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Friday, August 29, 2014

Old Mirrors Turned Chalkboard

Sometimes this pile of mirrors gets to me, like that unsettled feeling you get when you know you have something to do but you just can’t put your finger on it.

For almost every dresser I bring home, there is a mirror included with it (sometimes two mirrors).  These mirrors are my “something to do.”  But, what do I do with them.  When I have benefit garage sales, I can barely give these old mirrors away.  I don’t think many people want an old mirror.  Truth is, I know these mirrors can be something wonderful, if only!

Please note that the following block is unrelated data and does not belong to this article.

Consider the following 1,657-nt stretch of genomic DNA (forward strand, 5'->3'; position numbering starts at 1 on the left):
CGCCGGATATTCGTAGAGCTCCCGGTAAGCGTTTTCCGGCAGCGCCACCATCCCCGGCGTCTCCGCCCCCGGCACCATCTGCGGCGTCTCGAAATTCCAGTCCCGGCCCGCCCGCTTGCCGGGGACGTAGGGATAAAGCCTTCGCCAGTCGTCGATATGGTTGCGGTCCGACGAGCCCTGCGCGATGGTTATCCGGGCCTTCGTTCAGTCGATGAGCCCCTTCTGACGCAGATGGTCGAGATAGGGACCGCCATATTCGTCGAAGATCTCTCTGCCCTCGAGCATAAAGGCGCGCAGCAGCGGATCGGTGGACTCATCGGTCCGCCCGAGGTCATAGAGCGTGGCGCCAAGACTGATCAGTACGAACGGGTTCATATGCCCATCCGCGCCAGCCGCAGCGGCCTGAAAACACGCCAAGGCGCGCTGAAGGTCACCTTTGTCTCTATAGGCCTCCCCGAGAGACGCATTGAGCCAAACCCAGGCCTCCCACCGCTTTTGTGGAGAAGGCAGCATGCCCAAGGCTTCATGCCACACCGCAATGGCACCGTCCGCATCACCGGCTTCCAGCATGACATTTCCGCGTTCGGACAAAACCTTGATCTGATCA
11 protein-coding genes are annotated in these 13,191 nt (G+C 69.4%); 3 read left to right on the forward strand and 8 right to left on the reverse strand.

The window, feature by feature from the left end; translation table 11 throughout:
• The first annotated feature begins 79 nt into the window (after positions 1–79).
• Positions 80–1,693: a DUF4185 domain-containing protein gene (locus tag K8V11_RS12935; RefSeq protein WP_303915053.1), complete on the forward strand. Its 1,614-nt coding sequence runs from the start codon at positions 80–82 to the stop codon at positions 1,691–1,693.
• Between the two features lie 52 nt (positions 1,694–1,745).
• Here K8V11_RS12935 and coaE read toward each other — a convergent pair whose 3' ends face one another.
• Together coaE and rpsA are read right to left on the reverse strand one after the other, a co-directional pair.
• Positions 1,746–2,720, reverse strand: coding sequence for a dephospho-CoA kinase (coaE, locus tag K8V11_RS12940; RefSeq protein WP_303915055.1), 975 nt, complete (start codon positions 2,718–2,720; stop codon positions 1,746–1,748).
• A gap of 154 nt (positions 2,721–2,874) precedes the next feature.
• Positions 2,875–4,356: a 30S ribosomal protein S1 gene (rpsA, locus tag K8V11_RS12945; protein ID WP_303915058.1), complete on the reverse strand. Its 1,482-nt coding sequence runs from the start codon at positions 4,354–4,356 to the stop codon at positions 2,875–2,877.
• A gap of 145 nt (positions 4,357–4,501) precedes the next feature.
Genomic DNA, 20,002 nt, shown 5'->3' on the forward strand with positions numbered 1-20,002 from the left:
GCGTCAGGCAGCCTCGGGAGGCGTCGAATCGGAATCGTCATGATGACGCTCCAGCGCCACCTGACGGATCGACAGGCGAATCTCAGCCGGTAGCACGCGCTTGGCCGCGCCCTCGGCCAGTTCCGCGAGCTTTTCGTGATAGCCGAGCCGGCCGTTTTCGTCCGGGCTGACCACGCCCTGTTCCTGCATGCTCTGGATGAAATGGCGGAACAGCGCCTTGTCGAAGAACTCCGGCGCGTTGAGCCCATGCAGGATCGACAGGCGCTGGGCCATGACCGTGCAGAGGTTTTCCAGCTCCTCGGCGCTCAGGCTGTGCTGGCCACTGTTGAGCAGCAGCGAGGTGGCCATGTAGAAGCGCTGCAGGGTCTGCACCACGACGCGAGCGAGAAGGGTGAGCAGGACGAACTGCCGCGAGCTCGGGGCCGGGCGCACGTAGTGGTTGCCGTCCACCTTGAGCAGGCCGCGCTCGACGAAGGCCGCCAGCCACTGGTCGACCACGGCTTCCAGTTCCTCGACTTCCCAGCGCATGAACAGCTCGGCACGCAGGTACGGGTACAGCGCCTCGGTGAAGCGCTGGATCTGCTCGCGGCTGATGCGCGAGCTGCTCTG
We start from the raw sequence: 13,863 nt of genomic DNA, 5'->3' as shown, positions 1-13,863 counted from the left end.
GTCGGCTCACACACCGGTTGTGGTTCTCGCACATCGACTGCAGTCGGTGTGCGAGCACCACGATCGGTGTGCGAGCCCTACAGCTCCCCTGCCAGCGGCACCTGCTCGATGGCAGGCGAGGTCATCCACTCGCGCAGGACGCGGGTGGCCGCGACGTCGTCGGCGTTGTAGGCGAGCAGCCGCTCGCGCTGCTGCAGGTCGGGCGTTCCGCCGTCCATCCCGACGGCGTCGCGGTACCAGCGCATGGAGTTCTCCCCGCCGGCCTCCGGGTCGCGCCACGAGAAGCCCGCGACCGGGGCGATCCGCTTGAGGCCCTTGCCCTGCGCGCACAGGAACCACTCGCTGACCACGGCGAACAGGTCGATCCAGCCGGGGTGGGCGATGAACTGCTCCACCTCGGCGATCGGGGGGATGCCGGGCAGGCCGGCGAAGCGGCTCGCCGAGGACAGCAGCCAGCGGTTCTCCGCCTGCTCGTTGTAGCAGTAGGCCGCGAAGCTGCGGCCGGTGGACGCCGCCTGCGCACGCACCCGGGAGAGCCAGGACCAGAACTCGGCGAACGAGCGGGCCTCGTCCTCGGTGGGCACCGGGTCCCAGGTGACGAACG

The thing about me is I’m not your “attention to detail” type of person.  I’m not crafty, I don’t own all sorts of tools for up-doing and repurposing and I’m not that inventive with this type of thing.

But, still, I have all these mirrors, so I had to try something.



 I see chalkboards in my sleep!

I'm in love with CHALKBOARDS!
I did keep one a mirror, but that's because it was pretty special.

And I did make some wall art, I think this would be called architectural salvage.
I want to do more things like this.

But the not crafty part is a problem.

Also, the counselor and I had a splendid yonder night at the Nickel Creek concert.  

I highly recommend I am a Lighthouse & When You Come Back Down.  The lyrics, musical talent and vocals of this group, well, I was mesmerized.  Their music is like a good massage, hitting just the right places and feeling ‘oh so good when you think you can’t feel any better.  

Yes, Nickel Creek was awesome.  

Linking up to: